In ancient Rome people were forbidden to bury their dead within the city limits. This rule led to the creation of the catacombs, a network of underground passages used as a cemetery. The pagans of Rome mainly used cremation, but some pagans and Jews utilized the catacombs to bury loved ones. Following the practice of the Jewish community, Christians began using the catacombs to bury their dead around the second century.
Christians used the catacombs to bury their dead until the time of Constantine and the Edict of Milan in AD 313. At that time, the use of the catacombs declined as Christians were able to bury their dead within the city limits. Some Christians continued to visit the catacombs due to the presence of martyrs buried there, and, by the fourth century, several chapels and shrines were built on top of certain sections of the catacombs in honor of martyred saints. During the eighth century, the church moved some of the remains from the catacombs because of the Visigoth invasion of Rome. After this time, history forgot the catacombs. Not until the sixteenth century, with the excavations of the catacombs by Antonio Bosio (nicknamed “Columbus of the Catacombs”), did the catacombs return to Christian interest. Researchers have since found about forty Christian catacombs near roads that once led into Rome. Today, the Christian catacombs in Rome are a major tourist attraction, although only five sections are open to the public. The Catholic order of the Salesians of Don Bosco act as caretakers.
Among the catacombs that are open for viewing are the Catacombs of St. Agnes, Callixtus, San Sebastiano, Domitilla, and Priscilla. Notably, the Catacombs of Callixtus contain the “Crypt of Popes,” where multiple popes lie. The catacombs contain the remains of various martyrs; through the years, the Catholic Church has exhumed other remains to use as holy relics.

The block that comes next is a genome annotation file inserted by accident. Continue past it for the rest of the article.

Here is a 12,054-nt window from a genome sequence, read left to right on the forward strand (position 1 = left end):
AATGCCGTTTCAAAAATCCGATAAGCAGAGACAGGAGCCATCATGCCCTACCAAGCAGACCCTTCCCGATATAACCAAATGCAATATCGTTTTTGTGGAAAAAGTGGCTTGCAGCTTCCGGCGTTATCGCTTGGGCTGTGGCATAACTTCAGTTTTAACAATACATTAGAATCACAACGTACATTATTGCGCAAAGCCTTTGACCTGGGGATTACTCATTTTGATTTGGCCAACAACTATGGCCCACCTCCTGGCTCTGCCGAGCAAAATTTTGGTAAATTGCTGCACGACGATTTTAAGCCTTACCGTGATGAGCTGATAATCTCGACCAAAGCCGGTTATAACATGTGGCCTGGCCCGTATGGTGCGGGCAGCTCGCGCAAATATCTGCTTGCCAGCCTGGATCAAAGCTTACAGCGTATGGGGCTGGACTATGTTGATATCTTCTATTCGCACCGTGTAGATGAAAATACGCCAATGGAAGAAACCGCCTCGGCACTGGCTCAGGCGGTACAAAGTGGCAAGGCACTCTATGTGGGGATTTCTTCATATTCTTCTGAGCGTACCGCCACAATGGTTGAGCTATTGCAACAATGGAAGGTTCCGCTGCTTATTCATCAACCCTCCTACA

Being dug into soft volcanic rock, the catacombs were perfect for providing a burial ground, as the rock hardened when exposed to air. Within the labyrinth of catacombs are five levels of tombs connected by stairways. Some wealthier Christians were able to have room-like vaults cut out for them.
A major historical value of the Roman catacombs is the rich collection of Christian art and symbols they contain. In the Christian catacombs, one can find the oldest known examples of the “Jesus fish” or Ichthys (ΙΧΘΥΣ), a symbol that proclaims Jesus as the Son of God and Savior (see John 1:49). Other notable symbols in the catacombs include the following:
• An anchor — a symbol of the Christian’s hope in Jesus (Hebrews 6:19).
• A phoenix — a legendary bird that would raise to life from its own ashes. The phoenix was a popular early church symbol for the resurrection and sometimes of the virgin birth of Jesus (see Luke 1:26–38).
• A dove — a symbol of the Holy Spirit (Luke 3:22).
• The Alpha and Omega — a title of Jesus (Revelation 22:13).
• The Chi-Rho (☧) — a monogram of Christ’s name.
• A shepherd — a symbol of Jesus as the Good Shepherd (John 10:11).
Other notable examples of Christian art within the catacombs include depictions of biblical characters and stories: the woman who touched the hem of Jesus’ garment; Moses striking the rock; Shadrach, Meshach, and Abednego in the furnace; Paul teaching; etc. A popular drawing is the fish and loaves from the accounts of Jesus’ feeding of the five thousand and four thousand (Matthew 14:13–21; 15:29–39).
Throughout the catacombs, the hope of Christians is evident. The early church looked forward to resurrection and honored the Lord Jesus as the Savior. “He died for us so that, whether we are awake or asleep, we may live together with him” (1 Thessalonians 5:10).